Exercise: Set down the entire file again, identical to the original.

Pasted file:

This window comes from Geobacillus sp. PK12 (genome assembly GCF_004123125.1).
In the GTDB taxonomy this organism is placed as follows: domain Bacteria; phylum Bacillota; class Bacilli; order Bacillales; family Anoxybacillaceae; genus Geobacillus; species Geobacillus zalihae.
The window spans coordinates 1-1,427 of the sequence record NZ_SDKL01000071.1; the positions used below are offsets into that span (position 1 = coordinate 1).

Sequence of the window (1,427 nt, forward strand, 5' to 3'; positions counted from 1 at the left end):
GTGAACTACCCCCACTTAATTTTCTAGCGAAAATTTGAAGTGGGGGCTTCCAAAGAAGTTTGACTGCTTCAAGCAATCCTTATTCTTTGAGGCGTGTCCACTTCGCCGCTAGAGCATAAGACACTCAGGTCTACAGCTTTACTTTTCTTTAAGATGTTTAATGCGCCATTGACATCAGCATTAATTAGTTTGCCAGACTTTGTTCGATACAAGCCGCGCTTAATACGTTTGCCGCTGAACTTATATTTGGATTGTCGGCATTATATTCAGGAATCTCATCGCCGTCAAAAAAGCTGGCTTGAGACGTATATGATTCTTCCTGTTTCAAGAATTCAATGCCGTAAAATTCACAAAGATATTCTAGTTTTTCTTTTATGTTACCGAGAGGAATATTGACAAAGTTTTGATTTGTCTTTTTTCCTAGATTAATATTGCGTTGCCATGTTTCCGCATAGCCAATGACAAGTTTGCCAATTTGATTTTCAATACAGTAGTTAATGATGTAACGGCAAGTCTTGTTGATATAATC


This window comes from Geobacillus sp. PK12 (genome assembly GCF_004123125.1).
In the GTDB taxonomy this organism is placed as follows: domain Bacteria; phylum Bacillota; class Bacilli; order Bacillales; family Anoxybacillaceae; genus Geobacillus; species Geobacillus zalihae.
The window spans coordinates 1-1,427 of the sequence record NZ_SDKL01000071.1; the positions used below are offsets into that span (position 1 = coordinate 1).

Sequence of the window (1,427 nt, forward strand, 5' to 3'; positions counted from 1 at the left end):
GTGAACTACCCCCACTTAATTTTCTAGCGAAAATTTGAAGTGGGGGCTTCCAAAGAAGTTTGACTGCTTCAAGCAATCCTTATTCTTTGAGGCGTGTCCACTTCGCCGCTAGAGCATAAGACACTCAGGTCTACAGCTTTACTTTTCTTTAAGATGTTTAATGCGCCATTGACATCAGCATTAATTAGTTTGCCAGACTTTGTTCGATACAAGCCGCGCTTAATACGTTTGCCGCTGAACTTATATTTGGATTGTCGGCATTATATTCAGGAATCTCATCGCCGTCAAAAAAGCTGGCTTGAGACGTATATGATTCTTCCTGTTTCAAGAATTCAATGCCGTAAAATTCACAAAGATATTCTAGTTTTTCTTTTATGTTACCGAGAGGAATATTGACAAAGTTTTGATTTGTCTTTTTTCCTAGATTAATATTGCGTTGCCATGTTTCCGCATAGCCAATGACAAGTTTGCCAATTTGATTTTCAATACAGTAGTTAATGATGTAACGGCAAGTCTTGTTGATATAATC